I do however strongly advocate against people going out and purchasing coins that they have no rights to, such as somebody showing off a Mil. branch coin but were never in that or any other branch of the Mil.
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#9 LongHaul

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Posted 17 June 2013 - 11:49 PM

I agree with davis.agd about being a member of an organization before using their coin. The way challenges work where I'm from (in the Air Force anyway) is the challenger presents his coin (usually for the squadron or unit he's assigned to) then all others must quickly present the appropriate coin for their current squadron (how quickly depends on who's making the rules, usually one step and one arms length is the limit for distance/time). Anyone found not having their coin buys a round. If everyone has their coin the challenger buys the round. I think a version of the rules may have been posted a while back on the main ITS page. I'll try to post a link if I come across it.

(Lao, I fly the C-17. Weren't you on a C-130 variant?)

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#10 LongHaul

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Posted 17 June 2013 - 11:52 PM

Also, depending on how strictly your unit takes coin checks the rules may even apply during showers or PT. Some even claim saying the word "coin" in the bar constitutes a challenge...

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#11 Lao

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Posted 18 June 2013 - 05:31 AM

I was my friend, MC-130H!! My best friend went to C-17's via the Greenville assignment following on to Charleston, very impressive airframe. :)
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#12 Ben There

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Posted 18 June 2013 - 03:59 PM

I fully agree that coins are acceptable in CIVCOM, as long as it's not being used to back up your "cover story". My coins provide a tangible link to my past, not something to use today. I use a custom coin of my own. It is given as a token of respect, thanks, and gratitude whether it be at a regroup or a shooting match.
Nothing lower than using someone else's story for your personal glory. I've run across so many wanna be's it makes me sick. You want to tell me your war stories since you got a coin in your pocket? Show me your scars, sleeves, or sit close enough that I can see the truth in your eyes. Tell me what you dream at night. Tell me what the voices say in the quiet moments before dawn. Lie to me and your life will be .......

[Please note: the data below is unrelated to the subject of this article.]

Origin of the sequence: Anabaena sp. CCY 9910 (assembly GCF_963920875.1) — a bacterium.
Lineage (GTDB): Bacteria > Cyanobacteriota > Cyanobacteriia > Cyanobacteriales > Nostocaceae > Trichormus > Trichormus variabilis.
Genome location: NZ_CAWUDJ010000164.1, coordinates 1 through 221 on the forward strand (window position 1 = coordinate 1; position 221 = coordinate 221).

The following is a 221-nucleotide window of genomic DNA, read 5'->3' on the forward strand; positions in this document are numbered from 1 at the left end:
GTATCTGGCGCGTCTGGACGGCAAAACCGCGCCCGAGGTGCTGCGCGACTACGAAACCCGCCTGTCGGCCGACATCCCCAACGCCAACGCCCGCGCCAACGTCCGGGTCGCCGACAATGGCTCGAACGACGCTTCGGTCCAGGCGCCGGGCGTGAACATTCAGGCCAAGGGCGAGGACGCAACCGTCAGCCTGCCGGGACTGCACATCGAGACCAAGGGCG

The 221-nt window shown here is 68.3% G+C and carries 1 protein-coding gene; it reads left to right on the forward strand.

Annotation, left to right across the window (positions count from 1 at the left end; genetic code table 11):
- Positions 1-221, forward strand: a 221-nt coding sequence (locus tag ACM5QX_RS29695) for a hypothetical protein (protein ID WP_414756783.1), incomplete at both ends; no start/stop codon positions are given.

The tree of Liberty must be refreshed from time to time with the blood of Patriots and Tyrants.

#13 phoenixchallengecoins

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Posted 20 May 2014 - 01:28 PM

Besides using coins for challenging, they are also used as rewards or awards for outstanding service or performance of duty. As such they are used as a tool to build morale. In the context as they are used by the modern U.S. military, the tradition probably began among special forces units during the Vietnam War. The tradition spread through the Airborne community, and by the early 1980s also into the 75th Ranger Regiment. As officers were reassigned as their careers progressed, they carried with them the tradition of awarding a unit coin for acts that were worthy of recognition, but yet lacked enough merit to submit the soldiers act for an official medal. Challenge coins were not very common until the First Persian Gulf War of 1990–1991, and have steadily grown in popularity since. 



#14 B3dlam

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Posted 20 May 2014 - 02:22 PM

I seriously looked at having my own e-5 coins made because I figured it would be hilarious to coin an admiral when he flys with me. It was gonna say something goofy like "cg flight mechanic that others may swim" i just decided it wasn't a joke worth the $300+

On to the Origional question I say to for it as long as the coin isn't claiming you are something you aren't.

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#15 DeathwatchDoc

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Posted 20 May 2014 - 02:27 PM

Topic locked. Please don't resurrect old discussions.